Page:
What Excites Me about the Present and Future of Religious Life

In May, I had the incredible honor of representing the voices of younger women religious of North America at the triennial meeting of the International Union of Superiors General (UISG) in Rome. The UISG invited women religious from each continent to be part of a panel discussing “What excites me about the present and future of apostolic religious life?” I was both humbled and incredibly excited to speak as a younger sister to the assembled 860 superiors general from around the world.

At round tables divided by language for conversations, the participants represented all types of apostolic religious orders from around the world. Simultaneous translation brought the presentations into at least eleven languages. Liturgies and prayers often contained even more languages, including Swahili and Arabic. About half of the sisters wore habits. There was a very clear sense that we are all sisters together, despite all our differences. 

The meeting began on Monday afternoon and ended with an evening mass on Friday with Cardinal João Braz de Aviz, the prefect of the Vatican´s Congregation for Institutes of Consecrated Life and Societies of Apostolic Life. Everyday there were major addresses, smaller presentations or panels, and table conversations, along with prayer, meals, and mass. The theme, “Weaving Global Solidarity for Life,” was illustrated by a piece of cloth and colored thread on each table, to be woven together throughout the week. Each day focused on solidarity in a particular way — with the earth, with those on the peripheries, and with one another throughout the world. 

A theme throughout the week was that of collaboration with one another. UISG represents over 2000 congregations of active women religious around the world. With the goal of collaboration, UISG has several intercongregational projects in motion. These include teacher training in South Sudan, Talitha Koum, which works against human trafficking, and most recently, a group of sisters has landed in Sicily to assist the floods of migrants arriving there. I can´t help but think of our own desires in Giving Voice coming to fruition as we work together on different projects. 

A second theme that was striking to me came from the speaker on the third day, Marian Ambrosio, IDP. She spoke of our identity as women religious coming from our how rather than what we do or why we do it. What we do is often done by laity. Why we do our ministry comes from Jesus´ call to all Christians. But we as women religious act in a unique way, always out of love, supported in our ministries and life by the daily prayer and meditation, with God as the source of our strength. In reflecting on this, I thought about how this gives us our identity in a way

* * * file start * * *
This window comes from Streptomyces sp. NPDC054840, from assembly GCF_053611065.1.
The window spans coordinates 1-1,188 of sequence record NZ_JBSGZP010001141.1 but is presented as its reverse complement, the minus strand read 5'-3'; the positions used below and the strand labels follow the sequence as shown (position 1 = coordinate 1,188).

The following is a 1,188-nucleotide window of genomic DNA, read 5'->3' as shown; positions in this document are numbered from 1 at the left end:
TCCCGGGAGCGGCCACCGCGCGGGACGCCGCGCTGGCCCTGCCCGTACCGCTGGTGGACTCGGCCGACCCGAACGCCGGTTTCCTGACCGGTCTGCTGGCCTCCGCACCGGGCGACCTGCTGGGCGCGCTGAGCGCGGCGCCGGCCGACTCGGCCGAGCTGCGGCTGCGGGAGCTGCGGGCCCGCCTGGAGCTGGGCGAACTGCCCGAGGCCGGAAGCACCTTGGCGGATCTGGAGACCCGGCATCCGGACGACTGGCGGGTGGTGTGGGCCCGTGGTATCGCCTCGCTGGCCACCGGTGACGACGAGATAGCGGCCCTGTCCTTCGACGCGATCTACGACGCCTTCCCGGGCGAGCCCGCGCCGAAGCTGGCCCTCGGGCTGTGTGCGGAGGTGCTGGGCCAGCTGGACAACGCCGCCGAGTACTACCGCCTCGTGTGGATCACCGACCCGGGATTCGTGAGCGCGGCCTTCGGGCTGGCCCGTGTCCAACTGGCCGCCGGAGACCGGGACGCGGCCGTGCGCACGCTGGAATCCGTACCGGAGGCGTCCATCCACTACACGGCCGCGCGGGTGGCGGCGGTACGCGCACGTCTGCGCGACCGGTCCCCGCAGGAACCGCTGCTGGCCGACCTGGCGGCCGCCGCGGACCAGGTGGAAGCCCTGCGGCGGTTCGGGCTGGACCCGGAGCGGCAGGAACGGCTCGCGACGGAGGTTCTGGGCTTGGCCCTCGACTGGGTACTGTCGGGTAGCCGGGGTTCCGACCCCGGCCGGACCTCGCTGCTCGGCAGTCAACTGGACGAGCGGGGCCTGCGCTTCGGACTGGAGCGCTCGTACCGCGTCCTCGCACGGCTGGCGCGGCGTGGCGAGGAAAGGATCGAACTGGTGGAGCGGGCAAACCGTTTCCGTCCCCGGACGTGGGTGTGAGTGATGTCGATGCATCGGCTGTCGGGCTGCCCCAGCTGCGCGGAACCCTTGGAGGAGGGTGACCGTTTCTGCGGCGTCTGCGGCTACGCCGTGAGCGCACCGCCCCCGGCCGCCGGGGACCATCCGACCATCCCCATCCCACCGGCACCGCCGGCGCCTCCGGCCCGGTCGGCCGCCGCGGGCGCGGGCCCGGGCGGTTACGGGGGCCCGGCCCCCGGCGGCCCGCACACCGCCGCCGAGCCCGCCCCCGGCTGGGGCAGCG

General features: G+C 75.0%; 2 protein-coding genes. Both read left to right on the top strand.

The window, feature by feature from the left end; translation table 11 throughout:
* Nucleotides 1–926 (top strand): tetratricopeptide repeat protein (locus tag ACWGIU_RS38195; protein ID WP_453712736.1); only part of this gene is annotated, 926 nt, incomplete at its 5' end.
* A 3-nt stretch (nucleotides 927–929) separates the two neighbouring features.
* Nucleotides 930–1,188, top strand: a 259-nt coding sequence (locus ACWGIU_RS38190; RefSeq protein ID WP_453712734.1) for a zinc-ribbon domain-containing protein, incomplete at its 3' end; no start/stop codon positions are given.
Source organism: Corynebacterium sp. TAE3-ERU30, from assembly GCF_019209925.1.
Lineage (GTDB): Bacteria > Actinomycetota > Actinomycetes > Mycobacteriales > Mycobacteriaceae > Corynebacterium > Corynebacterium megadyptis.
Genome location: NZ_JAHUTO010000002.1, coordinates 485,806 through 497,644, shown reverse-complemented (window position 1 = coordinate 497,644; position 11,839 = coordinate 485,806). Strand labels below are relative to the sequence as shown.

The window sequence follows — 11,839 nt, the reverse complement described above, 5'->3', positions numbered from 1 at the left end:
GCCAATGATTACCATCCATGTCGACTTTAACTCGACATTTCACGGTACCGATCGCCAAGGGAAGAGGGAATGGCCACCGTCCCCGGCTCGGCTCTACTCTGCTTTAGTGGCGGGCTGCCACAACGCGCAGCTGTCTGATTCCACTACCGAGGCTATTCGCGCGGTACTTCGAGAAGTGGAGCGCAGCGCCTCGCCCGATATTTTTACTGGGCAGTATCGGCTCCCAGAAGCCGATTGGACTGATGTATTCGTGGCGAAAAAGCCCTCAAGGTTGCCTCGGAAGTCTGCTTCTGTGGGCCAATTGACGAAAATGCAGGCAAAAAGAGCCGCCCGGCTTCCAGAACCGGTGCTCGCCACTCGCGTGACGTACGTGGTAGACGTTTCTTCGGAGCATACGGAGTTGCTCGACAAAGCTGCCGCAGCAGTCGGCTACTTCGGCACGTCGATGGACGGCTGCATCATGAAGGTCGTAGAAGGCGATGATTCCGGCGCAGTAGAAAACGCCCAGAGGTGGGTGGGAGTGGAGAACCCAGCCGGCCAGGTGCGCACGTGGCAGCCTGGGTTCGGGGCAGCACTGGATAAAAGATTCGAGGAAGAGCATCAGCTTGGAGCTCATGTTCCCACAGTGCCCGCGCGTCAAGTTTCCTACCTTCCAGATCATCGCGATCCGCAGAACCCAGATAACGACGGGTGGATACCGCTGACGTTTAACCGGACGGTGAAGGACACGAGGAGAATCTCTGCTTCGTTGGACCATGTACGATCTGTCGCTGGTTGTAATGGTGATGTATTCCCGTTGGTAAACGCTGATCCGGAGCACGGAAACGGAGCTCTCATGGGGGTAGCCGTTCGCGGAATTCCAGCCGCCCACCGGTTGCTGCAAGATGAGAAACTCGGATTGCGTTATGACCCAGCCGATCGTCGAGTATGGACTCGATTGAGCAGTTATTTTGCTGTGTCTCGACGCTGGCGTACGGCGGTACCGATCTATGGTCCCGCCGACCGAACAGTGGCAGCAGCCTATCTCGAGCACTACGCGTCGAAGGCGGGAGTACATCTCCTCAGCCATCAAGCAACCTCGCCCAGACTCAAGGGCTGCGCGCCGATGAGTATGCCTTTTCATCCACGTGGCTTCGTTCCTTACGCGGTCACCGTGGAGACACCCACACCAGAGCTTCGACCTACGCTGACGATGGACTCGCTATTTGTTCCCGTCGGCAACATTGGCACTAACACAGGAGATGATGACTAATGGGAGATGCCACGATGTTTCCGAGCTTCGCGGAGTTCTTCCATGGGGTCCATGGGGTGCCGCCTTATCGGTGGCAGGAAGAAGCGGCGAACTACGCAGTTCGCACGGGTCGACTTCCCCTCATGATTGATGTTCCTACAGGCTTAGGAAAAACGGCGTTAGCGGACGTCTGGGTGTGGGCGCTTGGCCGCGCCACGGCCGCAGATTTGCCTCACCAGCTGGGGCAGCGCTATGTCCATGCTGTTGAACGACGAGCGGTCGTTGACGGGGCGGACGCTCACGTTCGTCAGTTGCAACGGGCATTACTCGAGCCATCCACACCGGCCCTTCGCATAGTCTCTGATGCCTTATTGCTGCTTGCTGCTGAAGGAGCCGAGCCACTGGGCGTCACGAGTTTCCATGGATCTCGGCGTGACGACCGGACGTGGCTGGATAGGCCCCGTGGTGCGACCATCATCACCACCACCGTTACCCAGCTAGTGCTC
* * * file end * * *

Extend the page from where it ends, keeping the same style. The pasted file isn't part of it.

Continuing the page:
that our institutions cannot, and that it gives meaning to those whose ministry is focused on prayer. It also gives meaning to the things we do that are not technically ´ministry´, such as the witness of communal living or the incidental encounters we experience on a daily basis. Sharing the love and joy we have from God has no boundaries. 

Finally, the most anticipated moment of the week came for me when the entire assembly had an audience with Pope Francis. He was warmly greeted by the president of UISG, Carmen Sammut, MSOLA. She is a powerful leader, and it was at her insistence that the group was allowed to submit questions for the pope to answer. As he began, he asked that the questions (which he had about a month ahead of time) be read aloud one by one. The transcript for the entire audience can be found online. There are two areas he spoke to that particularly encouraged me. 

First, as all have heard, there was some discussion about exploring the possibility of women in the diaconate or of deaconnesses. What I found more striking was how forcefully he expressed his desire to include women´s voices in decision-making in the church. This was mentioned both in regard to decisions about women religious and more generally. In fact he seemed surprised to find out that the commission on religious life does not necessarily include women religious in their discussions and decisions. So was I. 

A second area where I felt encouraged by Pope Francis´s words was in a discussion about poverty. He said we each must follow our own charism and that poverty is not understood by all in the same way. This is not a concern, as long as each one follows her own congregation´s tradition. I heard in this a broader statement about the value of diversity among congregations. 

On the whole, I left Rome with a greater hope for the future of religious life and a deeper sense of my belonging within it.  I cannot thank Giving Voice and the UISG enough for the invitation to participate.